It has been contended before us by learned counsel for the department that, if one partner ceased to have a share in the losses in proportion to his share in the profits, the shares in the losses of the remaining partners would become different from those entered as their shares in profits, and, consequently, in column 6 the shares of the remaining partners should also be entered. If any such requirement was considered necessary, there was no difficulty in adding in Note 2 a further requirement that after entering the letter 'P' against the names of those partners who are not to share in losses, further entries should be made against the names of other partners showing their shares in losses as worked out after omitting the shares of the partners who are not to share losses. In the alternative, such purpose could easily have been achieved if column 6 had been split into two separate columns, in the first of which the shares of profits and in the other the shares of losses had to entered. It appears that the framers of the rule considered it sufficient that the shares in the profits should be entered in column 6 and non-sharing of losses should be indicated by entering the letter 'P' against the entry of that partner who was not to share in losses. This entry was considered sufficient and no further requirement was considered necessary, under which the assessee should recalculate or respecify the shares of the partners in the losses. The entries in our opinion were clearly made in accordance with the directions contained in the Rules and in the Notes to the form itself.

As urged by learned counsel for the department, it may be that the failure to enter the shares of the remaining partners in the losses may entail some inconvenience and possible difficulty in calculating their shares in losses. In fact, learned counsel went a step further and urged that it may not be possible to calculate at all the shares of the remaining partners in the losses; but we fail to see any force in this submission because shares in profits and losses are not to be calculated on the basis of the entries in this application; their proportion can be determined in accordance with the terms of the deed of partnership. No deed of partnership has been held to be invalid merely because shares in profits are specified of all the partners including those admitted merely to the benefits of the partnership, and there is no separate specification of shares of the remaining partners who are to share losses indicating their separate shares in the losses. Further, the Rules and the form do not say that there should be any such calculation made by the assessee and entered in this form of application. May be that this is an omission in the form, but it can be cured by suitably amending the form. While the form stands as it is, we cannot say that there is any defect in filing it, if the shares of losses only are not entered., where one or more of the partners sharing the profits does not share losses and the letter 'P' is entered against his name in accordance with Note 2. In the present case, it is true that the letter 'P' was not entered against the names of the two partners who were to share in profits only and not in losses, but the actual application form shows that, against their names, a bracketed line was drawn and a note was made that these partners had been admitted to the benefits of the partnership. This note clearly served the purpose of indicating exactly what the idea of the letter 'P' in column 6 would have indicated. In fact the note made by the assessees was an effort to show that these partners were sharing profits which could have been shown by the letter 'P' in accordance with Note 2. In substance, therefore, the entries actually made complied with the requirements of Note 2 and consequently we disagree with the Tribunal that there was any defect in filling up the form in this respect.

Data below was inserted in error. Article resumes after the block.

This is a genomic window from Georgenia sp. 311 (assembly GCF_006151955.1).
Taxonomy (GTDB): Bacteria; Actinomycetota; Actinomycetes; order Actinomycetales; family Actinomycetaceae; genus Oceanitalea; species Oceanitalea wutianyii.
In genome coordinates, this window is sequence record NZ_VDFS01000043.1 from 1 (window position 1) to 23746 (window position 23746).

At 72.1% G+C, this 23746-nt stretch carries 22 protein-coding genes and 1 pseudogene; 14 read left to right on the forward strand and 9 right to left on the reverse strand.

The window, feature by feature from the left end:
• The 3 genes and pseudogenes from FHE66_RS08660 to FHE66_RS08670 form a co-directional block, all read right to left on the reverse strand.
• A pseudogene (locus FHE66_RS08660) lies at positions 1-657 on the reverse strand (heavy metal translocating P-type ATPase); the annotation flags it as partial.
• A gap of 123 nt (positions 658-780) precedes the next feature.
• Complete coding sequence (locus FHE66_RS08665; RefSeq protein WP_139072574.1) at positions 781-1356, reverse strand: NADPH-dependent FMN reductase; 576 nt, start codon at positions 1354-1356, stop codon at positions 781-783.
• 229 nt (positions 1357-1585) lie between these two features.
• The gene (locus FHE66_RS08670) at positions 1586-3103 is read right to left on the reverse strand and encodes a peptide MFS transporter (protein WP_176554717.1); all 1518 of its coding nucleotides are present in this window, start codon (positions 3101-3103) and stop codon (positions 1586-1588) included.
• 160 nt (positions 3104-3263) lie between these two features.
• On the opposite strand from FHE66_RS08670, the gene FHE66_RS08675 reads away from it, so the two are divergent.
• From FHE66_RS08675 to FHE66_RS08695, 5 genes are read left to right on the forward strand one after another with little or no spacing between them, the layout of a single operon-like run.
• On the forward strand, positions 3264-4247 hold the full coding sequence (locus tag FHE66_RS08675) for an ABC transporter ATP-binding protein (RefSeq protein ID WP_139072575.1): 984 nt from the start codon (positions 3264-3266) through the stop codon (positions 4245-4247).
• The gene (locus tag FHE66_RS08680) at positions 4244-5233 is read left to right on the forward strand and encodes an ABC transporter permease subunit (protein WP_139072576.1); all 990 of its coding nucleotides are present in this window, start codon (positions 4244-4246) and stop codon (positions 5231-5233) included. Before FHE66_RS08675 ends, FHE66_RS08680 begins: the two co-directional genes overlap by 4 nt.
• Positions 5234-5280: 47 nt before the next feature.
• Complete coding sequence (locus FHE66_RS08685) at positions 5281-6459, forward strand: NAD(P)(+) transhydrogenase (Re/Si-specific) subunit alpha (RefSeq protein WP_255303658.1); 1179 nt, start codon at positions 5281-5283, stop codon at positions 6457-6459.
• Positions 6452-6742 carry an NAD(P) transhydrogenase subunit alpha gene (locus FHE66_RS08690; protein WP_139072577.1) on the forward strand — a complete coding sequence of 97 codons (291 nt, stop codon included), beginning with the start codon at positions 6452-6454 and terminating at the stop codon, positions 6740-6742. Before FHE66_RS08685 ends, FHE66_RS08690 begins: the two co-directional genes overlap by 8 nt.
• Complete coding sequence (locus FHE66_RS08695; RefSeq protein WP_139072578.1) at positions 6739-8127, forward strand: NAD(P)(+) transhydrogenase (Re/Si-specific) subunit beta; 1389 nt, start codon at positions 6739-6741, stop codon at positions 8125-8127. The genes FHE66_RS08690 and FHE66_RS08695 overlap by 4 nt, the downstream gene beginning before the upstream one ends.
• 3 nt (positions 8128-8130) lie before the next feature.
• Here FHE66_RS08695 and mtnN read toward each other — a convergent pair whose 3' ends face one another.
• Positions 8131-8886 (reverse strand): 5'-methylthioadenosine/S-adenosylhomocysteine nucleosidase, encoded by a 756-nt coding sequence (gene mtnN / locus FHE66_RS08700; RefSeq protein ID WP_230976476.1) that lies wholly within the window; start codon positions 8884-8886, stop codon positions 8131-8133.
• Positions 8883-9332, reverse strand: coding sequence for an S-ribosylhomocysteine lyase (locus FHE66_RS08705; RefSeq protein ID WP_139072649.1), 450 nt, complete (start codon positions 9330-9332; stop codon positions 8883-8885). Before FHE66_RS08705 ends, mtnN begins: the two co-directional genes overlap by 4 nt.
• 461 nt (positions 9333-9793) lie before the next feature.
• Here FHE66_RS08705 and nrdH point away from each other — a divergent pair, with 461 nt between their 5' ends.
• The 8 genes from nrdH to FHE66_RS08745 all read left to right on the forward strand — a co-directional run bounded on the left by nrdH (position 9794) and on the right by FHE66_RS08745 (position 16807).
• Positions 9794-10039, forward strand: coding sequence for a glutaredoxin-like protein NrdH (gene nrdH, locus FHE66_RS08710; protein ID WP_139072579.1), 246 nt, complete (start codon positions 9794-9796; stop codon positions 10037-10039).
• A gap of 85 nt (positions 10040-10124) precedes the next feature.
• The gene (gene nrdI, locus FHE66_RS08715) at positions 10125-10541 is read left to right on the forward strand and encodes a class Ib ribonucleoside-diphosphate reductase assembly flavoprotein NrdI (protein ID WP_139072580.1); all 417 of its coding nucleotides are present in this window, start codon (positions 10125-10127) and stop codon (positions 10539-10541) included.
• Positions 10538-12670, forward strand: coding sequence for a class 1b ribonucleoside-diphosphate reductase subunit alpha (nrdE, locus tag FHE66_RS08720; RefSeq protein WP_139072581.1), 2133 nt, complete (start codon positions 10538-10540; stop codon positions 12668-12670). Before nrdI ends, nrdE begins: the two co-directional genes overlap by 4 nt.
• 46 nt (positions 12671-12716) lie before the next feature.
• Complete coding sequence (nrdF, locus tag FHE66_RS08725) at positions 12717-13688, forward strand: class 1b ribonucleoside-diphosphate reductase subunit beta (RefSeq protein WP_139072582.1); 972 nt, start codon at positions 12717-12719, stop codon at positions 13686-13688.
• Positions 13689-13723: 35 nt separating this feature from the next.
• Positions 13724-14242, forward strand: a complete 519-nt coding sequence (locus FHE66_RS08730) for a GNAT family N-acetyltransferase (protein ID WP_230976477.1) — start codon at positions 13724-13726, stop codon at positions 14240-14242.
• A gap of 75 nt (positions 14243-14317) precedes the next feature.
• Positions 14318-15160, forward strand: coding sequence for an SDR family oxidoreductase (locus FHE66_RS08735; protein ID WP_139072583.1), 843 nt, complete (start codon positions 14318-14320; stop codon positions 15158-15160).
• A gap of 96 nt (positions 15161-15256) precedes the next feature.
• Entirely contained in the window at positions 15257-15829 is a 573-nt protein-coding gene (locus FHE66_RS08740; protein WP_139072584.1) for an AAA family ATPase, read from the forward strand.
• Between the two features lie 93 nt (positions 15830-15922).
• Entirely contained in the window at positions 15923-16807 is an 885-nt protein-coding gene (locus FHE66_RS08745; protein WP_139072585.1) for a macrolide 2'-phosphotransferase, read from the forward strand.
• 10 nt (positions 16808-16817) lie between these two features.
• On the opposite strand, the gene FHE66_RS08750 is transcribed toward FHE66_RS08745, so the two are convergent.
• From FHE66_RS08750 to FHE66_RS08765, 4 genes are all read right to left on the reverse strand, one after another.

The second reason given by the Tribunal was that particulars required to be mentioned in Part B of the Schedule of the application had not been given at all. On this point it appears that the Tribunal very clearly misdirected itself. The form itself clearly mentions that particulars of Part B were to be filled in only in cases where the application is made after the end of the relevant previous year; this is given in the heading of Part B itself. In the present case, the facts given by the Tribunal itself show that the previous year in question began on 1st December, 1952, and ended on the 30th November, 1953, while the application was made on November 17, 1953. The application was made before the end of the relevant previous year and the Tribunal expressed its opinion without paying any attention at all to this aspect. The Tribunal ignored the fact that this Part B was not applicable to this particular application at all.

As a result, the question referred to us is answered in favour of the assessee and in the negative. The assessee shall be entitled to the costs of this reference. Counsels fee is fixed at Rs. 200.

Question answered in favour of the assessee.